Authors: Daniel Trudeau*, Macalester College, Susan Moore, University College London
Topics: Urban and Regional Planning, Urban Geography, Qualitative Research
Keywords: worlding, planning, diffusion, assemblage, new urbanism
Session Type: Paper
Start / End Time: 8:00 AM / 9:40 AM
Room: Palladian, Omni, West
Presentation File: No File Uploaded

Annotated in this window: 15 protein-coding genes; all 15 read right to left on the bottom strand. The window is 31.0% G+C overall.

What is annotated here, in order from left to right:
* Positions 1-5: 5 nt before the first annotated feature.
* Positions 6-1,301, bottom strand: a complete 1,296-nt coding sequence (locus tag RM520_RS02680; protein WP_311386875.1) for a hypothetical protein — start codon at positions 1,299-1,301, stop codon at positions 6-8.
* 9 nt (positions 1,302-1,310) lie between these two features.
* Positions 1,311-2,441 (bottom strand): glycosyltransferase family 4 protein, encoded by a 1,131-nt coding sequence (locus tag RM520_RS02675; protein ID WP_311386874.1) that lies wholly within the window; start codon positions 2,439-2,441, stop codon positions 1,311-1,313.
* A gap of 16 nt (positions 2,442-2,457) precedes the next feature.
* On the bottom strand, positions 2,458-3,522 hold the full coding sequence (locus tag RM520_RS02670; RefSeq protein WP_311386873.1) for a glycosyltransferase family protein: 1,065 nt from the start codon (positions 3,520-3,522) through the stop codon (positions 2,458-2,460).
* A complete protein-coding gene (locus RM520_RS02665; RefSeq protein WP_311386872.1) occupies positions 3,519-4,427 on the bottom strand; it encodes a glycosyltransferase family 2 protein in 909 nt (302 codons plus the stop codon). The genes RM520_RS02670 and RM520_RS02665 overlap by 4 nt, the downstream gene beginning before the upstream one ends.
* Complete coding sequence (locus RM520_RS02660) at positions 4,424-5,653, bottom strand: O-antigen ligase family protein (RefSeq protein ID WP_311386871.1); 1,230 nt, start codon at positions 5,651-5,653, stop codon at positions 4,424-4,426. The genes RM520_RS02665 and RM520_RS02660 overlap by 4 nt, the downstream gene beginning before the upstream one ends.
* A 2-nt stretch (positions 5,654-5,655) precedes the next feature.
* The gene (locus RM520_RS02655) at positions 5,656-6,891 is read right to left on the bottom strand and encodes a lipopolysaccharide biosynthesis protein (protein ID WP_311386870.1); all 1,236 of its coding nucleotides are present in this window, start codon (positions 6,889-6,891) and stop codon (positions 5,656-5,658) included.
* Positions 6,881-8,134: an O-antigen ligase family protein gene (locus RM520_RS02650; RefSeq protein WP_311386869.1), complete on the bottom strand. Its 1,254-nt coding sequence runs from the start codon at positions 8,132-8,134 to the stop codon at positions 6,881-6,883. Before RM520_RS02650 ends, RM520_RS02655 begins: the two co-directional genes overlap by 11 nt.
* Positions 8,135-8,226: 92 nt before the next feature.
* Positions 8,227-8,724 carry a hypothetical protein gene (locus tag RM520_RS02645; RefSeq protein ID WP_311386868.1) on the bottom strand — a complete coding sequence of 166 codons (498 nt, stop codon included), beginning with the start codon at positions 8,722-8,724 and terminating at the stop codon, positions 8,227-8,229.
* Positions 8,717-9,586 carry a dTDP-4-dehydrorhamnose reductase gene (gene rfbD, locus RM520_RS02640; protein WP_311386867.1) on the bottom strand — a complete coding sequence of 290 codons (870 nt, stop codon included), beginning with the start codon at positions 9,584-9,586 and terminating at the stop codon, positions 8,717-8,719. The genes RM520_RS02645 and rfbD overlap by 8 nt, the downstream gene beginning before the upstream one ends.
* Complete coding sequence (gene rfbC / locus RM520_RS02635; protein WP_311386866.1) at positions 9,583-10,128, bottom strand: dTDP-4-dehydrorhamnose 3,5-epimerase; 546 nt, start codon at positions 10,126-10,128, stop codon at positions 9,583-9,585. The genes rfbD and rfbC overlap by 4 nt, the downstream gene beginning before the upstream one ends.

This paper describes how a global network of institutions labor to present a unified and coherent image of New Urbanism amidst divergent strands of the movement in practice. The New Urbanism movement has diffused beyond its American origins and come to inform the activities of urban designers and planners in a number of different contexts throughout the world. How did this happen, and why? This paper takes up these questions by examining the origins of the New Urbanism and its discursive construction as a coherent project through the work of a number of organizations, including the Congress of the New Urbanism (CNU). The paper argues that a variety of entities throughout the world work to cohere a multitude of development interventions into a recognizable constellation of practices that exemplify the principles of the New Urbanism. In effect, we see a startling transformation of the New Urbanism emerging initially as a movement to respond to problems of urban growth that were seen as distinctly American and developing into a multi-faceted effort to respond to the world’s grand challenges as they exist in interconnected problems of rapid urbanization, climate change, and preservation of traditional city-building practices. This transformation is illustrated through a longitudinal study of CNU’s Charter Awards, which traces the process through which the disparate meanings of New Urbanism is stabilized and different projects are gathered together to be seen as part of a whole and a timely and relevant response to some of the pressing issues now facing the world.